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Blog Posts in March 2015

Arizona was on fire this past weekend with Pelvis Restoration.  We had a full class with six new individuals to PRI.  I felt this class gained understanding with PRI tests and what they are demonstrating to assist with activity selection for their patients.  In addition, as with a lot of classes, the power of synchronization of the respiratory and pelvic diaphragms was appreciated.  Thank you East Valley Spine and Sports and Zac Cupples for hosting!  I had a blast teaching this group.

Posted March 31, 2015 at 1:26PM
Categories: Courses

I loved March! I have met so many new people, re-visited with people I haven't seen for years, and re-kindled passion with those that appear everywhere I turn. March started out like a lion for me. The first weekend of three in a row which 'focused' on PRI Vision at Bethesda, Maryland. I enjoyed teaching with Dr. Wise our revised Postural-Visual Integration course information and really feel that all 'eyes' were on target. We watched snow fall and periphery move us. The Point Performance team were such wonderful hosts. Thank you Erin, Joanna, Sean, Allison, Louise and Haim for being such great visionaries!

The next weekend, I traveled to my favorite Canadian city, Montreal, home of CoreXcellence. These practitioners and trainers love PRI and I loved teaching Postural Respiration with Heather Jenny. This was Heather's first opportunity to co-teach as she continues training to teach this course in the Fall, and she did a great job! It's all about the gas and these two days went by fast, because we loved talking about airflow, gas exchange and breathing in general. Don, Rich, Oz, Vito, Christopher, Ora, Leah, Jeff and Echo were awesome hosts! I have never eaten more oysters or had better food. Thank you all so much! I look forward to my next trip to your expanding company.

Chapel Hill, NC was home for me on March 14th and 15th. The staff at Advance Physical Therapy always are gracious with their time and event hosting. Susan, Lisa, Jean, Joe, and Matthew are also family to me. I really enjoyed presenting revised material on Cervical Revolution and again their input was invaluable. There were as many familiar PRI faces in the room, and it was a very humbling and emotional experience for me. Presenting this material to these guys was like coming "full circle" in my career. There was wonderful conversation as the result of having 3 dentists in the class. I would encourage any future Cervical Revolution course attendees to invite his or her local dentists, who might be interested in how occlusion can improve PRI outcomes, to also come to this particular course. The interdisciplinary interaction was awesome!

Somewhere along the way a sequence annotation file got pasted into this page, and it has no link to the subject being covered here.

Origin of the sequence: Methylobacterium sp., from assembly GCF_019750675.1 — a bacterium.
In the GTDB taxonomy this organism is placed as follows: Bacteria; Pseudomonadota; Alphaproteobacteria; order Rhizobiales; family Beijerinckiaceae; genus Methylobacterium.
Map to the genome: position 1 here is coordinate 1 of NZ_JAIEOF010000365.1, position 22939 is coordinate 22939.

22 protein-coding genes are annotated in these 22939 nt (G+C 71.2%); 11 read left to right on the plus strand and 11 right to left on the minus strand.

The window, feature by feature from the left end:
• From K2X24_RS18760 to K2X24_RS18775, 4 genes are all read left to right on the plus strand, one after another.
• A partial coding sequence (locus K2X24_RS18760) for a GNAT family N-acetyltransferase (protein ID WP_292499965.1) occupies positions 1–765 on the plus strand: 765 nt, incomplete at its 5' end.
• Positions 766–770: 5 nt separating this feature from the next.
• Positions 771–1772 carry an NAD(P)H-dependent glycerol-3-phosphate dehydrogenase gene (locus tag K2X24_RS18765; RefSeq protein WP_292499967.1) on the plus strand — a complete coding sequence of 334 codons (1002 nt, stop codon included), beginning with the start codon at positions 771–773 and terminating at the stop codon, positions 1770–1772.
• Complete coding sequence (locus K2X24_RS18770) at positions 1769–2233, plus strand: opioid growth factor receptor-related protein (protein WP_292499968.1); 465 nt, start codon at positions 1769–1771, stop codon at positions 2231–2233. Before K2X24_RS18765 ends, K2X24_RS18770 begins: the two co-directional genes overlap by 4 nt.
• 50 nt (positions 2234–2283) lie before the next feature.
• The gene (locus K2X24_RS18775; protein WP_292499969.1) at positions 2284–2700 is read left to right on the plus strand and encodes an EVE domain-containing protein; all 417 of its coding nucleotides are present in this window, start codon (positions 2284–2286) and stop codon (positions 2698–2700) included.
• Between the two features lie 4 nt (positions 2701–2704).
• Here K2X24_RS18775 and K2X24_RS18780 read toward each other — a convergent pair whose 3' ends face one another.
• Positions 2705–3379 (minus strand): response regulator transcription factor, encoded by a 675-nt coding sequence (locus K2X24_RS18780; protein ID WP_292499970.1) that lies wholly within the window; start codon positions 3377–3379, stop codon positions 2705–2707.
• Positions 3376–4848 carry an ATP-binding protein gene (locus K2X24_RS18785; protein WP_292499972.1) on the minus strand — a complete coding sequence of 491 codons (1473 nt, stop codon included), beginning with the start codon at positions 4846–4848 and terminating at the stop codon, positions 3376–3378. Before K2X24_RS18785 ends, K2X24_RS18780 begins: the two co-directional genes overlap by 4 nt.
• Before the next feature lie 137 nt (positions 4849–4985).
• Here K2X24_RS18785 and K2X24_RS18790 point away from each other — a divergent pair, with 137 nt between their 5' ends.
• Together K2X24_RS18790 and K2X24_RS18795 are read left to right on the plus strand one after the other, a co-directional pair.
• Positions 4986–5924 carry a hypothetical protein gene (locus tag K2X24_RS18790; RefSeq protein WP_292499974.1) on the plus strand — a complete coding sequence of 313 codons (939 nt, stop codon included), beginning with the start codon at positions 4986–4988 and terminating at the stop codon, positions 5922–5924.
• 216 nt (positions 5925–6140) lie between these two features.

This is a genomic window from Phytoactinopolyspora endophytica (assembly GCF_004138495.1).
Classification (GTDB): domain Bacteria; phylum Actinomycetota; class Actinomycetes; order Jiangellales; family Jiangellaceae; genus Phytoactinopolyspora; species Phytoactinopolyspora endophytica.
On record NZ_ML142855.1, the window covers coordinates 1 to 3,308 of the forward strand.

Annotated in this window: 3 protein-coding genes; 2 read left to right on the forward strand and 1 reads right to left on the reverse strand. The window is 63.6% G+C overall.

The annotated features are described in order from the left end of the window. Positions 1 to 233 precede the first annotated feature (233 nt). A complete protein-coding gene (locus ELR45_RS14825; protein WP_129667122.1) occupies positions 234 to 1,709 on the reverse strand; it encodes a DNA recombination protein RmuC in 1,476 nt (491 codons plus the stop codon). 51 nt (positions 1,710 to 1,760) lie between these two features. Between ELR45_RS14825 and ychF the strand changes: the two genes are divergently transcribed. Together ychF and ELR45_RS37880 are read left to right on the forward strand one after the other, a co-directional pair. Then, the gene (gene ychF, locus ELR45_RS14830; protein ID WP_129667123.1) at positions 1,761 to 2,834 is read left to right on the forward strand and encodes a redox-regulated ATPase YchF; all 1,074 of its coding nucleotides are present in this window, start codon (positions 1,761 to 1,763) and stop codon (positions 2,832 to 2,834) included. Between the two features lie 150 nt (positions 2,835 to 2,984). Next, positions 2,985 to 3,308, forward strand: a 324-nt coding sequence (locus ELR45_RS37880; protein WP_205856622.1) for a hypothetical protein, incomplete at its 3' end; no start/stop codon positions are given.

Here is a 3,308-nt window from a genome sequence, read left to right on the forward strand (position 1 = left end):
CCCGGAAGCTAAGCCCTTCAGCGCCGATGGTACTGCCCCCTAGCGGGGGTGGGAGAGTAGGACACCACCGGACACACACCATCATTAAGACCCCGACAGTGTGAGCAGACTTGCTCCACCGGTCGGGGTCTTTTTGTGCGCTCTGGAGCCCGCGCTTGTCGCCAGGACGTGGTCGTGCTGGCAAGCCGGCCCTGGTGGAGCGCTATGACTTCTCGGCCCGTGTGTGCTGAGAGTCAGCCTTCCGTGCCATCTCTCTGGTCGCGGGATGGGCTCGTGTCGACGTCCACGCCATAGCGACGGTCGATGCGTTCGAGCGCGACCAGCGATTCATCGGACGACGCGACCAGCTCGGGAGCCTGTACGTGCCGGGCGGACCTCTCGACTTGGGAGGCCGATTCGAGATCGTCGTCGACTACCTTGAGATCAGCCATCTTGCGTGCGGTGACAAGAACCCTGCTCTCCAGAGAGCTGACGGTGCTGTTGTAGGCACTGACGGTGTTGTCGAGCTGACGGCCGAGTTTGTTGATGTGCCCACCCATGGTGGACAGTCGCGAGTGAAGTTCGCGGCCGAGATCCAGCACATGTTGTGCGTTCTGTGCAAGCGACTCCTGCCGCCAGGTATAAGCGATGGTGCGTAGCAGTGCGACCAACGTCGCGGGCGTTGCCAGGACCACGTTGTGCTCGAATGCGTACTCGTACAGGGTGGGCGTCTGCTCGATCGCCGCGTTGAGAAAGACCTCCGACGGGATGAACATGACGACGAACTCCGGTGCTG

So March came in for me like a lion and is leaving me as a lamb, because I am enjoying every minute preparing for the upcoming Interdisciplinary Integration Annual Symposium that is approaching in less than 3 weeks. It will also be another highlight of my year and I encourage you to look into attending, because this year's symposium is all about our "need to succeed!" I love Spring Madness!

Posted March 30, 2015 at 3:18PM
Categories: Courses

“It doesn’t matter whether you’re an 80-year-old smoker, a 23-year-old Olympian, or a regular, fit guy-odds are the way you’re breathing right now is flooding your body with stress hormones, compromising your joints and mobility, bottlenecking your energy and undermining your performance in the gym and everyday life. Fourteen times a minute, you become a little weaker and a bit duller.

Hruska is on a mission to change that. Step one is understanding how your body is organized.”

Ron Hruska was recently interviewed by Men’s Health along with Bill Hartman and Neil Rampe discussing Postural Restoration, after Trevor Thieme, Senior Editor for Men's Health attended a Postural Respiration course last year. Topics discussed include: optimal breathing and the typical respiration patterns, asymmetry, PRI in pro baseball, and common compensations that can cause neck, back and joint pain.  

The 90/90 hip lift with balloon was shown as a way to get your diaphragm in a position to work correctly, helping you to breathe appropriately and avoid chronic stress which can increase your risk of dementia by 67%, stroke by 59% and diabetes by 45%.

“You can think of neutrality of being functionally symmetrical- the ability to shift your center of gravity from one side to the other, to breathe efficiently with both lungs, and to maintain position of your true core. “Being neutral helps everything,” says All-Star first baseman Paul Goldschmidt. “When I lift, I’m stronger. When I run, I’m faster. It allows me to fully express my power and speed.”

If you haven't already, go out and grab the April 2015 Men’s Health issue and flip to page 144 to read the article, which they refer to as the "#1 Greatest Health Tip Ever!"

The article that originally appeared in the April issue of Men's Health is now online, you can read it here!

Posted March 25, 2015 at 10:21AM